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March 15, 2007

Not So Fat Pussy Iguana?

I had a chance to catch some of Kei Igawa's pitching performance on YES tonight. Seeing him, real-time, this evening for the first time ever, I'm starting to think that he is going to be the next Kazuhisa Ishii. (Looks like Orestes Destrade was right.)

By this, I mean, he's going to have high-pitch counts, just as many walks as whiffs, allow a lot of homers, and rarely pitch into the 7th inning of a game.

Now, back in November of last year, I said that would be acceptable for the Yankees back-end of the rotation. My thinking, at that time, was that 30 starts and around 180 innings pitched - which I think Igawa can and should provide - would be a useful addition to the Yankees rotation, even if those innings were just around league-average, or slightly below, in terms of quality.

While I'm not as excited about those 180 innings now, since it looks like some of the Yankees pitching prospects may be able to do better, I suppose that I can still live with them - just as long as they are coming out of the last slot in the pitching rotation. Igawa is still a better option than Jaret Wright, Shawn Chacon, or Al Leiter, I suppose.

But, having now seen Igawa face major league hitters, albeit just Spring Training, I'm pretty convinced that he will not pitch in New York for the Yankees during all five years of his contract. In fact, I would not be shocked if he was out of the major leagues before the terms of his deal expire.

Those guys in Japan know what they are talking about.

Posted by Steve Lombardi at March 15, 2007 11:00 PM

Comments

My personal feeling is that he may be an asset, but we can, and will do better. Jeff Karsen already comes to mind, though I would rather wait then get jumpy. However, considering that he was supposed to be a control pitcher, then its disturbing.

Since they have guys who can do better (and will be paid much less which is a negative factor against them, teams must try and justify the pay out for a player), I'd say its a good shot that someone else will take his job (no, not Phil Hughs), but every chance at making an adjustment and learning will be made.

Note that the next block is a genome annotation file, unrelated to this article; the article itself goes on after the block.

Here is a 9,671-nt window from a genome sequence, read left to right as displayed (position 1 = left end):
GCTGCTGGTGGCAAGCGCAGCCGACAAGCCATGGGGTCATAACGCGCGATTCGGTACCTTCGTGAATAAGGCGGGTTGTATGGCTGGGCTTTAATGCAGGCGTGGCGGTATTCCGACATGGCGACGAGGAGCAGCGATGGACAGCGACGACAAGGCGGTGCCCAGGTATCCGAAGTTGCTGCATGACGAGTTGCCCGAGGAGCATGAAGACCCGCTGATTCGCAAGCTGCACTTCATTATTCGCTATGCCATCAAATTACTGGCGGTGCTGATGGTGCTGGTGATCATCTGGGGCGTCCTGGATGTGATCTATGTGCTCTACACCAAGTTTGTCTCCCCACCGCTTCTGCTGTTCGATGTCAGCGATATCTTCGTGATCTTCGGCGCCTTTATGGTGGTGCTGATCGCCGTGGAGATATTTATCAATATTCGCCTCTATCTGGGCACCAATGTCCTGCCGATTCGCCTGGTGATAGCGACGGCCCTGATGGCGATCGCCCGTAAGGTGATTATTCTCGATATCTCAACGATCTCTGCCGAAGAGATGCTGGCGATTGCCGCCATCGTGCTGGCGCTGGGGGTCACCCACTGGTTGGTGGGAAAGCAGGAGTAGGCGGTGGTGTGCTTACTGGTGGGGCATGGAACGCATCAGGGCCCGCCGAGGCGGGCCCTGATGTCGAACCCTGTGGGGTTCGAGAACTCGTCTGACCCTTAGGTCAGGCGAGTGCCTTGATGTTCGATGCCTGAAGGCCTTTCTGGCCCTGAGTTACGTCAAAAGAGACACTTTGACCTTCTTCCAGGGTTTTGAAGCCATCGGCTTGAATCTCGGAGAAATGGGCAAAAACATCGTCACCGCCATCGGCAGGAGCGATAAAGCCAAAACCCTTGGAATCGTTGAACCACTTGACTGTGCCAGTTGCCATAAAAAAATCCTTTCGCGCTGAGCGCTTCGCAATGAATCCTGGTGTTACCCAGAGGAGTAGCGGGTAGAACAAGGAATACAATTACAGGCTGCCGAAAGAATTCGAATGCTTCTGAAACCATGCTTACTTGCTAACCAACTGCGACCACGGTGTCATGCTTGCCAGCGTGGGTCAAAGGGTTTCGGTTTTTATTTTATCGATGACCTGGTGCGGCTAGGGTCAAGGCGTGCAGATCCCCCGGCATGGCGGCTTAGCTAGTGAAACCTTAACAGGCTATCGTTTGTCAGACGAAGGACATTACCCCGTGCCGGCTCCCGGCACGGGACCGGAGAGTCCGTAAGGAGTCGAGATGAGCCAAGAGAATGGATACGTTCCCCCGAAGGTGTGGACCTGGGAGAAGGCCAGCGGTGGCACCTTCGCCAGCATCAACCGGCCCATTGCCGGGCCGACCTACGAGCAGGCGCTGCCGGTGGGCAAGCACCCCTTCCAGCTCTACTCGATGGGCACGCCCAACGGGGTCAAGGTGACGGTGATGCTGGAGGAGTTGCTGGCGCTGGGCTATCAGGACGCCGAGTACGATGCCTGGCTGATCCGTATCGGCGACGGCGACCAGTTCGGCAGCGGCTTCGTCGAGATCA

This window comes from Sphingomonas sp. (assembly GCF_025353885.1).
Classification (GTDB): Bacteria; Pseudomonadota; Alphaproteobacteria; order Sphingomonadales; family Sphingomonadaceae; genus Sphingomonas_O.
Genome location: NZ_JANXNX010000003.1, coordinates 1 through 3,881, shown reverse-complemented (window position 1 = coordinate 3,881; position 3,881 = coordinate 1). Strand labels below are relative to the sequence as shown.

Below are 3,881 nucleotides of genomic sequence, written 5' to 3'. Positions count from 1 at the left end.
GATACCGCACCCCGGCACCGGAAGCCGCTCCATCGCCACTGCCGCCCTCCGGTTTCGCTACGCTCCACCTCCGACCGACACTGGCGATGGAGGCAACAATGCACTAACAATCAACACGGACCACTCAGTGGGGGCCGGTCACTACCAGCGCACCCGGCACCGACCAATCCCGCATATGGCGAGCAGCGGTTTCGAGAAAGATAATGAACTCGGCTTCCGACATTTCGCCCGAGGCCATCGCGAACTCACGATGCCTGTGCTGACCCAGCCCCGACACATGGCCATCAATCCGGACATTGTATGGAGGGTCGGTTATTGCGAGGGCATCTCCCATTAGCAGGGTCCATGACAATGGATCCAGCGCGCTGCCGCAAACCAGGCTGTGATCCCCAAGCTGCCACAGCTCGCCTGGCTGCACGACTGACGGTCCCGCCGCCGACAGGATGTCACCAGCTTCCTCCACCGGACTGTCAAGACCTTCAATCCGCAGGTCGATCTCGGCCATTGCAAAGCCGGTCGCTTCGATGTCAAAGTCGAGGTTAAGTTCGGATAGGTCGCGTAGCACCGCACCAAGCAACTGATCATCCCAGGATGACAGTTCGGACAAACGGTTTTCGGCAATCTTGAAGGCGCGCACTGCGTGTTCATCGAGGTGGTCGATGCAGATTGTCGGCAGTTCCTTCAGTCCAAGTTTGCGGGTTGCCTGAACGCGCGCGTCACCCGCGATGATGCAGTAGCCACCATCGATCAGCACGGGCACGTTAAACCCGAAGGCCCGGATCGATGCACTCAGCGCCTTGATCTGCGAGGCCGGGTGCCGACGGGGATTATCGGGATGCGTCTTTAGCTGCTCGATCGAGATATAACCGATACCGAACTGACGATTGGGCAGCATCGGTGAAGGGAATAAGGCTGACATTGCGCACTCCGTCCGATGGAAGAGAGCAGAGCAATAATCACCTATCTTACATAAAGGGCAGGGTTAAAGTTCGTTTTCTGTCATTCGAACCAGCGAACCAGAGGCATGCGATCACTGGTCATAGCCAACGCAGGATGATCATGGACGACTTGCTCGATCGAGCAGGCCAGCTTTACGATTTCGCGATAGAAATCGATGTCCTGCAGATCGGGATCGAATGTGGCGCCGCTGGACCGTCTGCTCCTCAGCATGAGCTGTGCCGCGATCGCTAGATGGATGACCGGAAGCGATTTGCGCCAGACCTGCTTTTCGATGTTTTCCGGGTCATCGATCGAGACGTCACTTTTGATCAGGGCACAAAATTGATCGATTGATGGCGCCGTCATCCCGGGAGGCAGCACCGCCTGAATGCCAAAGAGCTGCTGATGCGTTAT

The guy to talk to here would be Matsui, and see what he thinks. I won't even bring up Pavono, I would like to see Igawa straighten himself out in this new enviornment first, and at least pitch the same style and with the same mentality he has before.

Posted by: Sonny M [TypeKey Profile Page] at March 16, 2007 01:11 AM

Which is why when Cashman spent the entire winter telling people that he projected Igawa as a back-end guy, he wasn't kidding around. There's value in a pitcher who can strike out that many guys with such erratic control. If nothing else, he's a guy with a very reasonable contract that can be punted to the $0.99 store teams like the Brewers for value.

Posted by: MJ [TypeKey Profile Page] at March 16, 2007 09:40 AM

Igawa and Ishii have one major difference that has to be noted. In Japan, Ishii had major walk problems. He walked well over 5.00 per 9. In fact, his walk rate barely changed with the jump to the majors.

Igawa's walk rate in Japan was half that. That's a significant difference that cannot be ignored.

Posted by: DownFromNJ at March 16, 2007 10:53 AM

yeah, he walked too many guys last night, but this is still early on and he doesn't have a record of walking a lot of guys. as his confidence and control improves, i think the walks will go down. his stuff looks better than i thought, though. he gets his fastball up there around 90-91 and has a nasty breaking ball.

maybe a poor man's zito?

Posted by: Eugene Kim at March 16, 2007 11:13 AM

I agree with Eugene. i believe this is more a characteristic of ST than the the normal tendency of Igawa. He's pitched just 7 innings this spring.

and his walk rate was tiny in Japan. last season, he walked 52 in 209 ip. by my calculations, that's 2.2 per 9 ip. that's extremely low. it's 2.9 for his career, so he has improved.
and wasn't there word of him not pitching at all this off-season, so rust should not be shocking. i expect by April he'll have much better control.

Matsuzaka, a guy with supposedly pinpoint control, walked 3.2 per 9 ip in his NPB career. last season it was 1.6 per 9, so he has better control now, but Igawa is certainly no rick ankiel.
jaret wright, for his career, walks 4.4 per 9 ip (albeit in ML).

Posted by: Travis G. at March 16, 2007 11:31 AM

Part of what soured the Yankees on Irabu was his work ethic (or lack thereof). I don't see that in the Iguana, so fat pussy is not valid. All I want from a number 5 starter is league average, .500 record. Top of the rotation is where you get the positive record.

Not to mention he'll help further cement the Yankees in the minds of the Japanese (and increase the base for t-shirt sales).

Posted by: rbj [TypeKey Profile Page] at March 16, 2007 11:38 AM

To follow up Travis's post, I'd like to point out the meaninglessness of spring training numbers. Igawa has 7 walks and 12 strikeouts in 7 innings. Santana has 7 walks and 9 strikeouts in 9 innings.

Posted by: DownFromNJ [TypeKey Profile Page] at March 16, 2007 12:16 PM